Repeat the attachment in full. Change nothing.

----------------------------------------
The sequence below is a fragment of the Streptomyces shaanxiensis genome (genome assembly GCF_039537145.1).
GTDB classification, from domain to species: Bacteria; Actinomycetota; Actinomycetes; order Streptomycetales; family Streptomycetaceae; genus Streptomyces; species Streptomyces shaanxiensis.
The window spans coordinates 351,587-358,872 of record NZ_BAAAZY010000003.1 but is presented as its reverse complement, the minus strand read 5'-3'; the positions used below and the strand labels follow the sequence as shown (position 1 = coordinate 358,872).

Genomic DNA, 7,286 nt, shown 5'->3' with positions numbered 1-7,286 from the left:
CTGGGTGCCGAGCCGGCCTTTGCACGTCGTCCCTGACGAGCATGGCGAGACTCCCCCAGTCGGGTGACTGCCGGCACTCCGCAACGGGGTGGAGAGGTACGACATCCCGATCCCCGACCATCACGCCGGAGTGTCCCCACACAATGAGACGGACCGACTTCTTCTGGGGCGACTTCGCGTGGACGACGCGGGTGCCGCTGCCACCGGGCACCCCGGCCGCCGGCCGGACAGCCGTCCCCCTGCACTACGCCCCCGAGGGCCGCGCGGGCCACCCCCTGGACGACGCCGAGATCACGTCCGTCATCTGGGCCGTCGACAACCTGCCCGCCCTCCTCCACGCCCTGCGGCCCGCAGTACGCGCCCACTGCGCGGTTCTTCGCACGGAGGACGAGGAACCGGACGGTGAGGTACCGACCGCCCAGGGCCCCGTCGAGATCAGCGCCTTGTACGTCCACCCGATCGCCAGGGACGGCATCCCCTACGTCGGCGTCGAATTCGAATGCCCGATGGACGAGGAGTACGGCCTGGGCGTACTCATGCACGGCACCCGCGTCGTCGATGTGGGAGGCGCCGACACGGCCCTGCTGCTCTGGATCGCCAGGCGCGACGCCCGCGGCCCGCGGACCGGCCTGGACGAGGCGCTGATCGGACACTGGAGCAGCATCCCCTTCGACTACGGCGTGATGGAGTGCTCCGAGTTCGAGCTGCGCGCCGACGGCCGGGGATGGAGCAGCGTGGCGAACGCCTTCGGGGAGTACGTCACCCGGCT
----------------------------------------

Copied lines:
The sequence below is a fragment of the Streptomyces shaanxiensis genome (genome assembly GCF_039537145.1).
GTDB classification, from domain to species: Bacteria; Actinomycetota; Actinomycetes; order Streptomycetales; family Streptomycetaceae; genus Streptomyces; species Streptomyces shaanxiensis.
The window spans coordinates 351,587-358,872 of record NZ_BAAAZY010000003.1 but is presented as its reverse complement, the minus strand read 5'-3'; the positions used below and the strand labels follow the sequence as shown (position 1 = coordinate 358,872).

Genomic DNA, 7,286 nt, shown 5'->3' with positions numbered 1-7,286 from the left:
CTGGGTGCCGAGCCGGCCTTTGCACGTCGTCCCTGACGAGCATGGCGAGACTCCCCCAGTCGGGTGACTGCCGGCACTCCGCAACGGGGTGGAGAGGTACGACATCCCGATCCCCGACCATCACGCCGGAGTGTCCCCACACAATGAGACGGACCGACTTCTTCTGGGGCGACTTCGCGTGGACGACGCGGGTGCCGCTGCCACCGGGCACCCCGGCCGCCGGCCGGACAGCCGTCCCCCTGCACTACGCCCCCGAGGGCCGCGCGGGCCACCCCCTGGACGACGCCGAGATCACGTCCGTCATCTGGGCCGTCGACAACCTGCCCGCCCTCCTCCACGCCCTGCGGCCCGCAGTACGCGCCCACTGCGCGGTTCTTCGCACGGAGGACGAGGAACCGGACGGTGAGGTACCGACCGCCCAGGGCCCCGTCGAGATCAGCGCCTTGTACGTCCACCCGATCGCCAGGGACGGCATCCCCTACGTCGGCGTCGAATTCGAATGCCCGATGGACGAGGAGTACGGCCTGGGCGTACTCATGCACGGCACCCGCGTCGTCGATGTGGGAGGCGCCGACACGGCCCTGCTGCTCTGGATCGCCAGGCGCGACGCCCGCGGCCCGCGGACCGGCCTGGACGAGGCGCTGATCGGACACTGGAGCAGCATCCCCTTCGACTACGGCGTGATGGAGTGCTCCGAGTTCGAGCTGCGCGCCGACGGCCGGGGATGGAGCAGCGTGGCGAACGCCTTCGGGGAGTACGTCACCCGGCT